Photos by Macea and Federal Land
TO enable more Filipinos, especially those working in the country’s premier business district, to appreciate the country’s history, the Makati Central Estate Association (Macea) and Federal Land Inc. unveiled on February 14 “Ang Lakbay ng 105 Milyon,” a public art installation located at the Salcedo Underpass.
Federal Land Chairman Alfred Ty said in his opening remarks that his late father, George Ty, was an ardent supporter of the arts and always dreamt of building beautiful residences that people would be proud of. “More than that, my father was an art enthusiast and this is the way of sharing this enthusiasm with everyone,” he pointed out.
When he was approached by Macea to overhaul the design of the Salcedo Underpass, Ty said he gave a favorable response to commission it because of the great opportunity to showcase the beauty of the Filipinos and the Philippines.
“We were fortunate to have met Mr. Archie Geotina whose young and vibrant demeanor shows his optimism and happiness to life, whose black hair and free flowing fashion combined with tattoos on his arm I wish I could have,” chuckled Ty.
Geotina, also known as Chichimonster, is the artist of the project. A multidisciplinary artist with roots heavily seeded in the street culture of the Philippines, Geotina cofounded the graffiti crew Kings Stay True (KST) in 2006. He bases his graffiti lettering on the Alibata, and is inspired by the different cultures which can be found within the Philippines.
From murals to portraits, light installations and projection mapping, Geotina mixes different materials—acrylic paint, spray paint, ink, resin, wheat paste—and uses projectors and fluorescent light to create his pieces. Even fire extinguishers have been utilized in his mixed-media pieces. Geotina’s art has led him to collaborate with several different brands, and has reached audiences in Manila, Baguio, Cebu, Bacolod, Hong Kong and the United States.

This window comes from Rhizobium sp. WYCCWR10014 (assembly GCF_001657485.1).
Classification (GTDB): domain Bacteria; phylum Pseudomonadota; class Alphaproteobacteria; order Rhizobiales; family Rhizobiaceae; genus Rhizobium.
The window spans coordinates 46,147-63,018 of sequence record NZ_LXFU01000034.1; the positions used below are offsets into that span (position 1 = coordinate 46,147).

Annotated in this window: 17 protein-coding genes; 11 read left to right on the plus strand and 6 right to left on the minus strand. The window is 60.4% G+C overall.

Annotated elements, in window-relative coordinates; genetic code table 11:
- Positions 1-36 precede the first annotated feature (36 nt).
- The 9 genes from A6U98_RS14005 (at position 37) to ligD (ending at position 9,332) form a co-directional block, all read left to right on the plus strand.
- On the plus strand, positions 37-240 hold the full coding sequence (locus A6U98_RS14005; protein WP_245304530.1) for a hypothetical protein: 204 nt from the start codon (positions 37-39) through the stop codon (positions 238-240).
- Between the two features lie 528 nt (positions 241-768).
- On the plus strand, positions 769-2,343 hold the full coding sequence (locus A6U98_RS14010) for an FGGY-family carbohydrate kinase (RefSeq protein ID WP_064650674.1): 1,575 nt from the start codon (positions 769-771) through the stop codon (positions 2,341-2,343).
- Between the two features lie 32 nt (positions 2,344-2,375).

For the Salcedo Underpass, Geotina’s experiential artwork was inspired by his travels to iconic destinations in the country. The huge mural depicts local heroes who left a positive impact in their communities and their heirs who will continue their goodwill. Through this installation, the artist aims to celebrate the heroes of the past, challenge the present and invest in a stronger culture for our future.
Ty commended Geotina for creating a project that has very good aesthetics and, at the same time, tells the story of the country’s culture and history. “Archie’s project enhances the imagination of the mind that gives the pedestrians valuable lessons on the history of the country,” Ty explained.
“It is a mural that binds us to the past which also serves [as] a challenge to the current to continue their legacy,” Ty pointed out.
On his part, Geotina said the project took six to eight months to prepare and two weeks to install. He added the pictures were contributed by local and foreign photographers to this work. “This project is a collage of works from different people,” he said in an interview on the sidelines of the event.
Geotina conceptualized the project like a time capsule starting from the precolonial to the modern times. Moreover, it was also inspired by the Sistine Chapel in Italy.
For future projects, he plans to incorporate different kinds of media to public installations, such as audio, visual and both. For him, the next step is business development districts tapping creatives to express and connect with the general public.
On her part, Makati City Mayor Abigail Binay-Campos said the city government will partner with the private sector to develop several art projects for the people of Makati
Salcedo Underpass has also housed works of winners of Shell’s National Students Art Competition, the longest-running art competition for young Filipino artists.
“By creating walkways that are strategically placed, aesthetically pleasing, and safe, Macea empowers daily commuters in Makati’s CBD, especially when this network of sidewalks, underpasses, and overpasses are complemented by efficient public transportation,” Macea General Manager Jonathan David said.
Image credits: Macea and Federal Land